MALAYSIA Tanah Tumpah Darahku


Tuesday, April 30, 2024

As boycott taking its bite with KFC “suspending” 108 outlets, netizens also point to drop in food quality


AGREE or disagree, the boycott relating to the Israel-Hamas conflict is beginning to have a telling effect on local businesses.

The call for Malaysians to turn their backs on brands that are perceived to be supportive or have links with the Jewish state has been especially loud on social media with netizens vociferously pushing their agenda.

Despite concerns from many that such a boycott will ultimately harm the local economy and the many Malay Muslims who are employed by the affected businesses, the movement shows no sign of slowing down.

The boycotters though will be rejoicing as their efforts seem to be having the desired effect insofar as forcing these businesses to close their doors. The latest proof of their “success” is reports of KFC having to restructure their operations and suspend 108 outlets.

Nanyang Siang Pau reported yesterday (April 29) that over 108 KFC outlets had been suspended nationwide by Saturday evening (April 27), citing information from Google Maps. Kelantan is the hardest hit with nearly 80% or up to 21 outlets ceasing their operations temporarily, followed by 15 outlets in Johor.

The latest news has it that six out of 37 KFC outlets in Negri Sembilan KFC have been suspended.

This news was trending on social media and unsurprisingly sparked heated debate (again). This is a sample from the Meanwhile in Malaysia Facebook page.

Quite a few urged local companies to seize the moment to step in and fill the breach. After all, Malaysians boycotting these brands haven’t stopped stuffing their faces, have they?

More than a few lamented the poor quality of food that has already affected the brand, hence the boycott exercise has just pushed the restaurant chain deeper into trouble.

One netizen raised a pertinent question by asking why some franchises seemed to be more affected by the boycott compared to others.

One netizen surmised that the real reason for KFC was the increased prices aligned with drop in quality, hinting that the boycott was just a smokescreen.

KFC’s local franchise owners – QSR Brands (M) Holdings Bhd and KFC Holdings (M) Bhd (KFC Malaysia) – have said they suspended the operations of the outlets to manage increasing business costs amid challenging economic conditions as well as to focus on high engagement trade zones.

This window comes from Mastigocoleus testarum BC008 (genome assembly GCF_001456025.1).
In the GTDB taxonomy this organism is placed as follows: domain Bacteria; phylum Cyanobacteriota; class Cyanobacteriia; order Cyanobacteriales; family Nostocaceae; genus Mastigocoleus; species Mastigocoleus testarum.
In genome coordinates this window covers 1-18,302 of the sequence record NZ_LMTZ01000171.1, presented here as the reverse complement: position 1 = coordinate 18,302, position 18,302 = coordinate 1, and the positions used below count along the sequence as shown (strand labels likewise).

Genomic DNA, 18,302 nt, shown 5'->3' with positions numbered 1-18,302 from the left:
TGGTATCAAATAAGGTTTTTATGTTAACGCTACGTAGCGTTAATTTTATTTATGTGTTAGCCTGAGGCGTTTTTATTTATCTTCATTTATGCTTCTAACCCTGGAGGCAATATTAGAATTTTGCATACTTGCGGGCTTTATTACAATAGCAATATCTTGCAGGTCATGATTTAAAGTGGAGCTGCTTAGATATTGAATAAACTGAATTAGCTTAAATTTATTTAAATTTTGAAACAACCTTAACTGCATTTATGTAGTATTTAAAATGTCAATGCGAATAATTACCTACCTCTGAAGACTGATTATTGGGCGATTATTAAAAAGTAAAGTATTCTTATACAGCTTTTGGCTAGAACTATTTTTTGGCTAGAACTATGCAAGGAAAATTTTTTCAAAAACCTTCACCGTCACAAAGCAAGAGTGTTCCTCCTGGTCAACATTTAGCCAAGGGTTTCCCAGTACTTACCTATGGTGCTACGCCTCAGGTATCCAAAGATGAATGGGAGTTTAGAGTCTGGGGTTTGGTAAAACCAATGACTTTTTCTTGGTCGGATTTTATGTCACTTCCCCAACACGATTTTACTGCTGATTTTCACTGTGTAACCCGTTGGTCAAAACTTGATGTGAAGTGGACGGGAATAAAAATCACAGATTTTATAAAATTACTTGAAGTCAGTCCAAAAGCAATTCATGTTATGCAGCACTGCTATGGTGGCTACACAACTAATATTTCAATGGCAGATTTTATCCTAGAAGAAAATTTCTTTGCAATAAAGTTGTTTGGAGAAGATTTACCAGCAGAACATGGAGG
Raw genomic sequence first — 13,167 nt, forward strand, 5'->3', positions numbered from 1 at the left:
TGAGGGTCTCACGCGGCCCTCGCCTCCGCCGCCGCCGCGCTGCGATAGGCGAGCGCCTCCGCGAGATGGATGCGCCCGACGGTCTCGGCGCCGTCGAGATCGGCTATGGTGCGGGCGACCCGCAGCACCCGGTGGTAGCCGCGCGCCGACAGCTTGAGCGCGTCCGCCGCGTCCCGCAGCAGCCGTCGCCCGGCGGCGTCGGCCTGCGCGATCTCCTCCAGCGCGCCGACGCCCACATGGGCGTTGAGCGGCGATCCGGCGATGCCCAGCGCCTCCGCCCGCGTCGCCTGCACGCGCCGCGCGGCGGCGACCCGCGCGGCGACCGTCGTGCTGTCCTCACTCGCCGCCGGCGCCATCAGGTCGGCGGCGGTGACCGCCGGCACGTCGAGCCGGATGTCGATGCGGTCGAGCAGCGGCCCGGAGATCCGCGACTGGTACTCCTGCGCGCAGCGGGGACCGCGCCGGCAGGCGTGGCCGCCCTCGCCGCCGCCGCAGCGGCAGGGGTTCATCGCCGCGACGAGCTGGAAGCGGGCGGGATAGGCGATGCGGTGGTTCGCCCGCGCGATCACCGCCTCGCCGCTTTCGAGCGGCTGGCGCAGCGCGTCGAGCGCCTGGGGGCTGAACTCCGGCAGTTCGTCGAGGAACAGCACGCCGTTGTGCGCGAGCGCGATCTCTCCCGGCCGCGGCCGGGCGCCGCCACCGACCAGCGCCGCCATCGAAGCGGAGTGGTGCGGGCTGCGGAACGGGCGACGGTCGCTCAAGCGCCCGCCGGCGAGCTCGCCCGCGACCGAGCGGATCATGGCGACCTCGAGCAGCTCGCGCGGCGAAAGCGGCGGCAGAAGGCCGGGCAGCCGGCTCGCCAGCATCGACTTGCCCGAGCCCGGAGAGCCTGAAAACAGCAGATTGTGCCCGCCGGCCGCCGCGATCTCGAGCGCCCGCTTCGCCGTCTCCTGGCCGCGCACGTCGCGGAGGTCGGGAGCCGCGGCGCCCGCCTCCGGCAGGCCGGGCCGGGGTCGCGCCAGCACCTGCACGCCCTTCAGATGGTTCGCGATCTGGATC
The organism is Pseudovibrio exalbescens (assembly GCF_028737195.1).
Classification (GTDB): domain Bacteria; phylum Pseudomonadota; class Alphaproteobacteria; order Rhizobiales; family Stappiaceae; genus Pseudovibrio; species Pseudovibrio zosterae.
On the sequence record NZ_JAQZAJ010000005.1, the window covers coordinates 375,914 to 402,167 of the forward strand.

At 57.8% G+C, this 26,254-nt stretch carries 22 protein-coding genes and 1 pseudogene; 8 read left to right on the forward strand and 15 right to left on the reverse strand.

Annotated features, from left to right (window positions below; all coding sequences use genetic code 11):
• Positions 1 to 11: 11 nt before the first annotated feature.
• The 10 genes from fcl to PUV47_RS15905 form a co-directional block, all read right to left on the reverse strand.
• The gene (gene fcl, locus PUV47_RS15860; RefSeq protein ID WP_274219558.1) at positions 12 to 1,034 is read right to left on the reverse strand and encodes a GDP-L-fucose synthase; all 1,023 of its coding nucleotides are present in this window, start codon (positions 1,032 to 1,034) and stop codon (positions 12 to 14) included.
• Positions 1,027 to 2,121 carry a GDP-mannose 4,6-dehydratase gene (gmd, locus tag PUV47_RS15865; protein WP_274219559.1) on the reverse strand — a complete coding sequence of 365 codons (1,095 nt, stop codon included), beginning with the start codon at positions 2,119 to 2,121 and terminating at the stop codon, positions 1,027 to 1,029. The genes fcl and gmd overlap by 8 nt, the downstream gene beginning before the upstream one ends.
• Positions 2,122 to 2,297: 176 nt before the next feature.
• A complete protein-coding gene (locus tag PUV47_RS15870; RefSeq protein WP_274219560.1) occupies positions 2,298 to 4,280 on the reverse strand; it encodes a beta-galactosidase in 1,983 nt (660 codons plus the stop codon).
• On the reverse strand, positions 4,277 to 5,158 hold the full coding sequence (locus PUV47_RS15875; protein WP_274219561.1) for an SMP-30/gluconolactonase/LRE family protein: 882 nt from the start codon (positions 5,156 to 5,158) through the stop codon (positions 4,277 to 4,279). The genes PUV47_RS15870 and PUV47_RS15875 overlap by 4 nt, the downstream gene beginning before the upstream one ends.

Confirming the outlet closures, QSR Brands and KFC Holdings further contended that employees from the affected stores have been offered the opportunity to re-locate to operating stores to optimise resources in trade zones with higher customer engagement.

They also reiterated that a large proportion of its work force are Muslims, hinting that the boycott was counter-productive:

Source: The Edge

“As a company that has been serving Malaysians for over 50 years, the focus remains on providing quality products and services to customers while contributing positively to the Malaysian economy through job security for 18,000 team members in Malaysia, of which, approximately 85% are Muslims.”

But judging from the volume of comments on social media on the perceived poor quality of KFC meals, many Malaysians are deciding this as good a time as any to shift their dining habits.

Whether the on-going Israel-Hamas conflict will have any long-term effect on the global boycott of American/Jewish-owned brands remains to be seen. But one thing is certain for it is definitely having a very telling effect domestically as the above reports confirm.

Local franchises affected would do well to take note of the many complaints appearing on social media about poor quality and rising prices. KFC Malaysia cannot be tone-deaf to these grouses lest it wants to suffer further losses.

The boycott may have severely impacted its business but it also provides an opportune moment to realign its strategies and implement better quality control (QC) measures.

Otherwise, that “finger lickin’ good” tagline might be a thing of the past in Malaysia. – Focus Malaysia

No comments:

Post a Comment

Note: Only a member of this blog may post a comment.